Jan 032015
 

“Write it on your heart that every day is the best day in the year.”
~Ralph Waldo Emerson

Happy New Year, everyone!  Here’s hoping your 2015 has started off with a bang and ends up being your best year yet!

Almost every time I ask my Dad casually, “How’s it going?” he responds immediately with delight, “Living the dream!”  And I always nod back in agreement, “Yes, Dad, we sure are!” As we flip the calendar to another year and begin to reflect on all that was, I can’t help but smile about all that is: I’m living my dream.

At the risk of sounding like a skipping CD player, 2014 goes into the books as my most successful, most productive, and most thrilling year to date (I know, I know, I say this every year…but it’s true!!).  In my 7th year as a full time freelance photographer and writer, I increased focus on the places and subjects I love most, fulfilled aspirations for writing another book (and donating to a great cause), established new editorial connections, and thoroughly enjoyed reconnecting with dear friends while meeting amazing new people in a multitude of speaking engagements and photography workshops.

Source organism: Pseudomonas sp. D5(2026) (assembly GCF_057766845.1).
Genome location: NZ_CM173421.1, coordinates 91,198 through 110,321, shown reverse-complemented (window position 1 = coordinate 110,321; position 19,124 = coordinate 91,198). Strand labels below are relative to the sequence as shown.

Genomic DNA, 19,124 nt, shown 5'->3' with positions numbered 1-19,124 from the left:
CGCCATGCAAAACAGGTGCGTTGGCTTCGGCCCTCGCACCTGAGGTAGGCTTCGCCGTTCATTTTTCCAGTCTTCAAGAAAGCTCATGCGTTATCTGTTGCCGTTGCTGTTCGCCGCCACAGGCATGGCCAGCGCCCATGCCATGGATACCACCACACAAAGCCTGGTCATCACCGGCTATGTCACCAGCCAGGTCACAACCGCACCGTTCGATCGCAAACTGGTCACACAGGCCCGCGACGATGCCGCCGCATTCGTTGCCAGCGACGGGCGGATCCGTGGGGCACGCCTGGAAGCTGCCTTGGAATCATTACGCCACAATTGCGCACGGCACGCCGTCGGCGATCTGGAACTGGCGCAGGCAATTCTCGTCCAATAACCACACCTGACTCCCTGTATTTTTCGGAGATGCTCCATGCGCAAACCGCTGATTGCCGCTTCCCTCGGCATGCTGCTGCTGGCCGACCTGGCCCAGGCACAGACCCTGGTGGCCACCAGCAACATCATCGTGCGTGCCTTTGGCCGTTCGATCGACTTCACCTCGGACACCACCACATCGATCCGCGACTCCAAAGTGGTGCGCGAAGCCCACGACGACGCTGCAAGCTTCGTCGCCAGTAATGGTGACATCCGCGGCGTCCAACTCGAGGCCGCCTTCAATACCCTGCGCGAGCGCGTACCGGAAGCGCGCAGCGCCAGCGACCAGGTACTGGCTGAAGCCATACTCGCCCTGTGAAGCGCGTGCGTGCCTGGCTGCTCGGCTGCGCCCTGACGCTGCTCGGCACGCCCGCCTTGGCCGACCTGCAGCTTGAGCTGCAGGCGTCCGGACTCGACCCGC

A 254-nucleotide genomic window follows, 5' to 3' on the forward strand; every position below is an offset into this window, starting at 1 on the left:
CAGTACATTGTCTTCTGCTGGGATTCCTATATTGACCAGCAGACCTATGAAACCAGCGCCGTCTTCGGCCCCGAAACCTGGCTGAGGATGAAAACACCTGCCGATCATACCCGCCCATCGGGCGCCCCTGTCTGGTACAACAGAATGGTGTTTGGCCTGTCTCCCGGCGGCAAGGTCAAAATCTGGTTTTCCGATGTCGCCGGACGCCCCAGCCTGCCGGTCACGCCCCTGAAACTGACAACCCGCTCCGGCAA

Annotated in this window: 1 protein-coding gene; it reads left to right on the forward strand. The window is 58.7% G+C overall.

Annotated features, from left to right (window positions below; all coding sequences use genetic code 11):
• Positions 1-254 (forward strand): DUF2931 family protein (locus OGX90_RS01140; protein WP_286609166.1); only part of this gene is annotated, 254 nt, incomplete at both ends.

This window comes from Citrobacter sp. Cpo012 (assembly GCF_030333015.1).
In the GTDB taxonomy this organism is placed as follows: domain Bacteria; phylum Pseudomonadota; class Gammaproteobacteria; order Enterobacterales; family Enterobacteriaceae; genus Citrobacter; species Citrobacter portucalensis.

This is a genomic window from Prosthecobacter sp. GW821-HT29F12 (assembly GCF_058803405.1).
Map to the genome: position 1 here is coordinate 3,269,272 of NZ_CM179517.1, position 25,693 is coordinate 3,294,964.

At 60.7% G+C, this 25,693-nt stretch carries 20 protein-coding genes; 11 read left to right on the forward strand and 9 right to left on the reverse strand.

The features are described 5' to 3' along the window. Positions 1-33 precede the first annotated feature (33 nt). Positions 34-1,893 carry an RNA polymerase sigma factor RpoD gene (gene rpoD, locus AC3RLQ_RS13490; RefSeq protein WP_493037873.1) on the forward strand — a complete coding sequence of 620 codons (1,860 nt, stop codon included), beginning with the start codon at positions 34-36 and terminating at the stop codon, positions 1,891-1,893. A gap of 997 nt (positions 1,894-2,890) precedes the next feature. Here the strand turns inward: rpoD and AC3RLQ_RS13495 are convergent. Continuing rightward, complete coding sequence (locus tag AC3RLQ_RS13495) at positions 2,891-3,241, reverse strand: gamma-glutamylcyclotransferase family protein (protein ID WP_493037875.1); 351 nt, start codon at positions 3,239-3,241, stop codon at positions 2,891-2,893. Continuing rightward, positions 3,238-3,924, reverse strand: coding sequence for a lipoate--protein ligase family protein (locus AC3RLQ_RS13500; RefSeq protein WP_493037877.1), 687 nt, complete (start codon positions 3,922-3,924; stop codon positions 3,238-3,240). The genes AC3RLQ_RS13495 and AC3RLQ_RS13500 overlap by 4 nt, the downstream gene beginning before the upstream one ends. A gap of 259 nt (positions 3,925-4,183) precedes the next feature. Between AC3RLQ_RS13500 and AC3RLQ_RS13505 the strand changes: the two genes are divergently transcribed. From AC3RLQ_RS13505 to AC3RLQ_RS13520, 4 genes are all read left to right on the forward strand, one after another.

I recognize, with certainty, that I would not be able to life this phenomenally fulfilling life if it were not for your continued support. Words can hardly express how grateful I am not just today, but rather every day, for your help, encouragement, friendship, and laughs along this journey.  Thank you!

In celebration of the close of 2014, I’d like to share my favorite 15 photographs from last year.  Here goes, in chronological order:

1. “Ethereal Decay,” Mono Lake Tufa State Preserve, California (January 1, 2014)
As so many photographs I had previously seen of Mono Lake promised, my first visit to see the tufas here did not disappoint.  Given my ever-growing passion (obsession?) for bubbles, I was more drawn to the air bubbles rising from decaying algae along the shoreline than the iconic rock formations!

Ethereal Decay

“Ethereal Decay,” Mono Lake Tufa State Preserve, California (Prints available for purchase – click on photo to order yours!)

 

2. “Rock On!” near Page, Arizona (January 9, 2014)
Of all the rock formations in the desert southwest, I have an affinity for the cracked brown Dakota Group sandstone found around the Page area in Arizona and southern Utah.  Although I had made an image of these rocks near Studhorse Point with my large format 4×5 camera years ago, I continued to develop visualizations for new compositions in this special spot.  After multiple attempts, all the elements came together on a cold morning in January, resulting in this image I call “Rock On!”

“Rock On,” near Page, Arizona (Prints available for purchase – click on photo to order yours!)